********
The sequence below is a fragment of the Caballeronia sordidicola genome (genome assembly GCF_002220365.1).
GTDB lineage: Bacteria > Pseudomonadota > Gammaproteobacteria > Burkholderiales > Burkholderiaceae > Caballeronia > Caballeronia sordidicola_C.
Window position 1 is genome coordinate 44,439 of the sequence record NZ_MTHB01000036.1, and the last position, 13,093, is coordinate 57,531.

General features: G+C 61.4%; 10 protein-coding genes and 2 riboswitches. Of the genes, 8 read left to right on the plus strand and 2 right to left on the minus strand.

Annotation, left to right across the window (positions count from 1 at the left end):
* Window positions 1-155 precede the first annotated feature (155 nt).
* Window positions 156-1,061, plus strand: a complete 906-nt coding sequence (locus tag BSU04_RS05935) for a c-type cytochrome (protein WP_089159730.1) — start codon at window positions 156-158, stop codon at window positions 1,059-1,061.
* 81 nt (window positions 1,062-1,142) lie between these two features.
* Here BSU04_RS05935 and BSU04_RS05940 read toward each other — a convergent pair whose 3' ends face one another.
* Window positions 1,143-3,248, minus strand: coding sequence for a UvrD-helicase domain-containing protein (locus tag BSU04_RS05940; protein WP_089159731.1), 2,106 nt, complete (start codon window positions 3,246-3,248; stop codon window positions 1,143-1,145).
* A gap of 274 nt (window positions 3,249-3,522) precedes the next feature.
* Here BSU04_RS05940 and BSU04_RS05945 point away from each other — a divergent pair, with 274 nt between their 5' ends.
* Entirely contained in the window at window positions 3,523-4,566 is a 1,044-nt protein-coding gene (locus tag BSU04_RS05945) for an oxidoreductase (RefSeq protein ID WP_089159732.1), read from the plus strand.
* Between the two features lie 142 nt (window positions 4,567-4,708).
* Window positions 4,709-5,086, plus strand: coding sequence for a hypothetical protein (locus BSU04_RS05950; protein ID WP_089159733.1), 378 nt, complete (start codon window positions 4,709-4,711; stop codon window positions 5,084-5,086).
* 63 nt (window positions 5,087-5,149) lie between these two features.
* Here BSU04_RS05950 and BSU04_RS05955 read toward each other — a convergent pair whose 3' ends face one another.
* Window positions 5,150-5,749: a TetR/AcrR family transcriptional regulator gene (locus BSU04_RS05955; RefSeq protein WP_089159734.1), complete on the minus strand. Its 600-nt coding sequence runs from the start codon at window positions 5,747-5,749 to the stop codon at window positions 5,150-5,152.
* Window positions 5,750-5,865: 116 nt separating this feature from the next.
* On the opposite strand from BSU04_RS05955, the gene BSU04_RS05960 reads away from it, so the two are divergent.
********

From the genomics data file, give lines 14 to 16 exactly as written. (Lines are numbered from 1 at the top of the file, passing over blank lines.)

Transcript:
* Between the two features lie 142 nt (window positions 4,567-4,708).
* Window positions 4,709-5,086, plus strand: coding sequence for a hypothetical protein (locus BSU04_RS05950; protein ID WP_089159733.1), 378 nt, complete (start codon window positions 4,709-4,711; stop codon window positions 5,084-5,086).
* 63 nt (window positions 5,087-5,149) lie between these two features.